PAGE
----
Transparency of the Regulatory System
The government continues to harmonize conflicting rules and regulations across ministries and agencies, and to carry out reforms in many sectors including mining, forestry, petroleum, trade and business, and electricity. The government has enacted the Competition Law, Foreign Trade Law and Intellectual Property (IP) Act in an effort to align Liberia’s existing laws, policies and regulations to promote a transparent and predictable business environment and to foster competition on a non-discriminatory basis. Generally, the legal and regulatory procedures in Liberia fall below international norms in terms of transparency and consistency. For example, there is no unified website where all proposed regulations and draft bills are published in order to make them available to the public. However, press releases, newspaper articles, radio talk-shows and handouts may be available, and public discussions are channeled through these media regarding proposed new laws/draft bills that have potentially significant impact. There is no centralized online location where key regulatory actions or their summaries are published. The only online repository to access Liberia’s legal information is the Liberia Legal Information Institute, http://www.liberlii.org/lr/legis/acts/ , developed by Liberia’s Ministry of Justice with assistance from the American Bar Association.
Significant investment, both foreign and domestic, exists in the Liberia, especially in the extractive sectors, and the government continues to streamline relevant legislation in line with its WTO obligations. However, Liberian ministries often have overlapping responsibilities which can result in inconsistent application of the law. Some officials can be arbitrary, or heavy-handed when resolving conflicting regulatory issues. Regulatory agencies include the Forestry Development Authority (FDA) to regulate issues arising in forestry sector. the Civil Aviation Authority (CAA) regulates aviation businesses, Liberia Telecommunications Authority (LTA) regulates all telecommunications activities, Liberia Maritime Authority (LMA) regulates to issues arising in the maritime sector, and the National Port Authority owns and regulates the country’s port infrastructures. Liberia Extractive Industry Transparency Initiative (LEITI) monitors, reconciles, and reports on payments made to the government by extractive companies.
Liberia’s Judicial Branch of government is vested in a Supreme Court and subordinate, magistrate and county courts, but has no courts of appeal. All appeals from county courts go directly to the Supreme Court, placing a tremendous burden on its panel of only five judges. The official legal system was originally based on Anglo-American Common Law, and although still referred to as a common law system, cannot be truly characterized as such. It is supposed to operate in parallel with local customary law based on unwritten, indigenous practices, culture, and traditions, but the delineation between formal and traditional law is unclear. These competing and disharmonized legal systems often lead to conflicts between Monrovia-based entities and communities outside of Monrovia, and within individual communities themselves. The judicial system suffers from inadequately trained and poorly compensated judicial officers, which can result in flawed proceedings. The Commercial Code of Liberia sets out provisions for sales, leases, financial leases, mortgages, secured transactions, and commercial arbitration. The code is backed by the Commercial Court, consisting of a panel of judges, which was established to resolve issues arising from commercial transactions and contractual relationships. In theory, the court presides over all financial, contractual, and commercial disputes, serving as an additional avenue to expedite commercial and contractual cases. However, weak capacity and the lack of a regulatory framework limit Commercial Court effectiveness. The present Commercial Court does not have a mandate to hear intellectual property claims. There is a commission that hears claims of unfair labor practices.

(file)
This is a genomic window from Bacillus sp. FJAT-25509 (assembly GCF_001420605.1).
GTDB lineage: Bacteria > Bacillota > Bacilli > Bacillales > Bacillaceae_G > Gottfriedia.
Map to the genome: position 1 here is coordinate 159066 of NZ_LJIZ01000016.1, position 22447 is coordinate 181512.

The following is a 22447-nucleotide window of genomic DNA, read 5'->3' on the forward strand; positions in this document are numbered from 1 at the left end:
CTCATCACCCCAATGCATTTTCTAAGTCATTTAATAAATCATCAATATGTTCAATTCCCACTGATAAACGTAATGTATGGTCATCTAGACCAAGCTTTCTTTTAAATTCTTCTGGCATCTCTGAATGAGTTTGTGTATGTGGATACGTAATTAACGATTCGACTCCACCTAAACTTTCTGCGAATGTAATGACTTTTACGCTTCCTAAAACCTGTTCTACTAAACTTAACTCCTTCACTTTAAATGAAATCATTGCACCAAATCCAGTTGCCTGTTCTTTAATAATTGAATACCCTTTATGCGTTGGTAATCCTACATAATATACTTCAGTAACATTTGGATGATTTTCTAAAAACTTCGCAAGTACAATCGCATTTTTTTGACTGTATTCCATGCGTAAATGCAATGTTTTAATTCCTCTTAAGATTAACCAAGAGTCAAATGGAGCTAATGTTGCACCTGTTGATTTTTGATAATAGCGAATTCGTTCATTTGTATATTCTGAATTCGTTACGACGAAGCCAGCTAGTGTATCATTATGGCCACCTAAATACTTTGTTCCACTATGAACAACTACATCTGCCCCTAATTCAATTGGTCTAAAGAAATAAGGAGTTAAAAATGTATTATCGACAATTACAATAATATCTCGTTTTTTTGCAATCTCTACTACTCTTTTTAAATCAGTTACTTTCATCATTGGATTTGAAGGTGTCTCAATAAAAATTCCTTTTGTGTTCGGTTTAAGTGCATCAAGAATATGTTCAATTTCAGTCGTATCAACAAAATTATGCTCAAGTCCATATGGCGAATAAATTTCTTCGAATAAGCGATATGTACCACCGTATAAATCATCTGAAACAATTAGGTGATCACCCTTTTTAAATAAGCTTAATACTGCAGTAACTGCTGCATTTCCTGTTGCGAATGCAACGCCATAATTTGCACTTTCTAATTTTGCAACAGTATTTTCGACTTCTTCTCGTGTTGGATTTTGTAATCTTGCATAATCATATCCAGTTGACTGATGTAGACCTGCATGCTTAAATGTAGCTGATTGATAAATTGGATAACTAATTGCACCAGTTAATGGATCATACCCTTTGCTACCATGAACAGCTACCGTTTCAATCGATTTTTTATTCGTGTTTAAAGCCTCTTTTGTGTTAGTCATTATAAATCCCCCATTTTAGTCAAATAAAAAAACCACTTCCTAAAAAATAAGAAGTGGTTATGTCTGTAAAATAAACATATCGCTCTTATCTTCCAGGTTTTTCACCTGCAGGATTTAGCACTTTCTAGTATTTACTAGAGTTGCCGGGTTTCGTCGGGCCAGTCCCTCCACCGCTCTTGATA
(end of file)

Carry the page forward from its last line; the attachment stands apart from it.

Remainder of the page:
International Regulatory Considerations
Liberia is a member of two regional economic blocks, the Mano River Union (MRU) and ECOWAS. The government continues to abide by and align its economic and commercial relationships with those of its regional counterparts. It is informed by and harmonizes its customs and tariff systems with the ECOWAS External Tariff (CET). Judgments of foreign courts are recognized and enforceable under the courts, and foreign investment disputes are handled under the same legal jurisdictions. The government completed Liberia’s membership to the WTO in July 2016 after nearly ten years negotiating its accession terms with WTO members. The government has committed to the terms and conditions of Liberia’s membership including arrangements on Technical Barriers to Trade (TBT) and sanitary and photo sanitary (SPS) measures. The government expects to use these commitments build up crucial trade infrastructure based on international standards to encourage fair competition in line with the WTO standards.